Lifting the anonymity & the next step in our journey

It has been a long while and many things have happened, most importantly that we have become parents for the second time and I am now a mum of two boys. My second son is 8.5 months, we’re finding our feet, somehow.

Now I’ve decided to change this blog, in a few ways: first, I’m lifting the anonymity. My name is Jennifer, or Jen, half French half British 35 year old, currently living in Ireland with my husband Christophe and our two boys. As a consequence, I’ve also cleaned up the blog of things I’m not sure I want everyone I know to read 😉

Second, I’m keeping a space on this blog for myself, poetry etc. Here is a good, if sad, read, recently published, on the needs of mums and the wrongs of our society towards mums: SamantahNolanSmith

Third, I’ve decided to “come out” as a mum. I’m a long term breastfeeder and tandem feeder, my eldest is four years old in a month, my youngest is just over 8 months old, both breastfed – if differently. I am, with my husband, also a co-sleeper: one big bed and a co-sleeper barely used for us four! It’s the only way, I think, if you want to continue breastfeeding…

Now it looks like I’m going to be a homeschooler too. As in the children won’t be going to school, or at least my eldest won’t be going for the next two years. No preschool, no school…

We have thought and read and talked a good deal about this decision. We have moved countries twice in two years. We have had a second child in March. We have also had health issues, for both boys, in addition to my own. Then in September, our eldest went to preschool for ten days. The first day, he was sooo excited. After we left, for just an hour that day, he cried hysterically for 40 min – until we came back, totally panicked, not understanding what was going on, though we’d tried to explain… And they had let him cry, when we were just outside the school… And when he’s already had so much to deal with and the language to get used to – we speak French at home and he barely knew a few words of English then. After ten days of trying, again and again, with the teachers, the principal, his crying not getting better and huge tantrums at home before bed, nightmares about being abandoned and walking home alone, I looked at what would happen if we took him out. Nothing, it seemed… Children are not obliged to go to school until they’re six, at least in Ireland. It is a parent’s right to teach him as he chooses. So we took him out, at first thinking that we would try again later that year, or next year. We would leave him time to settle after this very busy year.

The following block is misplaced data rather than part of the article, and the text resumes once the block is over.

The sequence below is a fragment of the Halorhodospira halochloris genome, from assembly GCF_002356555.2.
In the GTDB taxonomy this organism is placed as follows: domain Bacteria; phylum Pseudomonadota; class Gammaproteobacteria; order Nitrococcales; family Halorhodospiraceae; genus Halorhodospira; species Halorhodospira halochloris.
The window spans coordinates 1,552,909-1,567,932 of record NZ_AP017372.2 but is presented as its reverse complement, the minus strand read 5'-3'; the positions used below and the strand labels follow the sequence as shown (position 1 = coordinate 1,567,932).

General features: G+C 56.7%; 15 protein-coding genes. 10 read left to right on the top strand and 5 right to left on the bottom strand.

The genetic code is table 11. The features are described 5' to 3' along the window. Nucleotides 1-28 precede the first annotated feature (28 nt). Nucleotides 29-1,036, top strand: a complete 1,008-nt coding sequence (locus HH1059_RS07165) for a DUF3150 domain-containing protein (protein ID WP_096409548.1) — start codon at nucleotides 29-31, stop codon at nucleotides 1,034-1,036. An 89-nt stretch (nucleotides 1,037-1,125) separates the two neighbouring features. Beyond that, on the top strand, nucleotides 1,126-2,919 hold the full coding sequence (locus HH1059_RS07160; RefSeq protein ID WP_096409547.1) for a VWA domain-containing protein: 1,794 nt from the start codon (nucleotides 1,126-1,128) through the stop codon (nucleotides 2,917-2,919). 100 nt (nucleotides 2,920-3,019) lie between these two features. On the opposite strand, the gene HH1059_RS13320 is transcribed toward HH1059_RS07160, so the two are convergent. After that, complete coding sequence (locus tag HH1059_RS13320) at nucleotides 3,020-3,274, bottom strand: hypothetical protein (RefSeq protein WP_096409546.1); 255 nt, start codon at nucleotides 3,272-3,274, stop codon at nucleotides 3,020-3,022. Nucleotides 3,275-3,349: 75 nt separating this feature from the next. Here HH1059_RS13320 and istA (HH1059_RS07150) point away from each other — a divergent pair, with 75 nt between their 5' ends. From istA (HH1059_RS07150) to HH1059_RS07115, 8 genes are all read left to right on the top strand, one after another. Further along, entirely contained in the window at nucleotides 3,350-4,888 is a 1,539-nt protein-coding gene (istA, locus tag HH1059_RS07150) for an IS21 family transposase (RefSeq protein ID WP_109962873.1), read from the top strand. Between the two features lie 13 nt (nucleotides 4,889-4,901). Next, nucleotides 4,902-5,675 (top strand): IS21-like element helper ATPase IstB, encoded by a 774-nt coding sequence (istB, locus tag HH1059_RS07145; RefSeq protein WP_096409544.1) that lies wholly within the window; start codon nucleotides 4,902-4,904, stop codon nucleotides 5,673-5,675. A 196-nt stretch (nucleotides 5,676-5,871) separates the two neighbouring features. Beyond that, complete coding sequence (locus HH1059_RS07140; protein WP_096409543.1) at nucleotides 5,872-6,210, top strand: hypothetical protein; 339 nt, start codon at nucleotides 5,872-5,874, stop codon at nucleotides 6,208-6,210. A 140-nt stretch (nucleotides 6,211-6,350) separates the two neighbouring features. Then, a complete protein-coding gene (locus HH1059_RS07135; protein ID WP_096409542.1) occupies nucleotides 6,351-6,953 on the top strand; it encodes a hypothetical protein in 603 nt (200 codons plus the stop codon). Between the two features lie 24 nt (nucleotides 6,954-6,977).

Once the first decision taken, I started looking for groups of children, for socialisation, for activities, to keep us out of the house and away from the TV, and I found homeschooling groups (a lot is happening on Facebook) and books. We met people. I read and read and read until I find that I now strongly believe that the mainstream school system is outdated, based on the needs of our society more than a century ago. It may be bad for children, possibly bad for society now – how many schools teach critical thinking, the most valuable skill they should learn in our day (here Sal Kahn creator of Khan Academy, talk about our future)? There are too many children in classes (don’t give me that “it’s the same everywhere” it doesn’t mean it’s good). Closed in classes doing activities chosen by teachers rather than chosen by themselves (what are they, chain workers? I know some schools try to include some self-directed learning principles, but not where we live, or not at a reasonable price…), parked by age groups (a completely unnatural thing) rather than by interests or abilities, and going out on a macadam’ed space only for a few minutes a day even if it’s super sunny outside…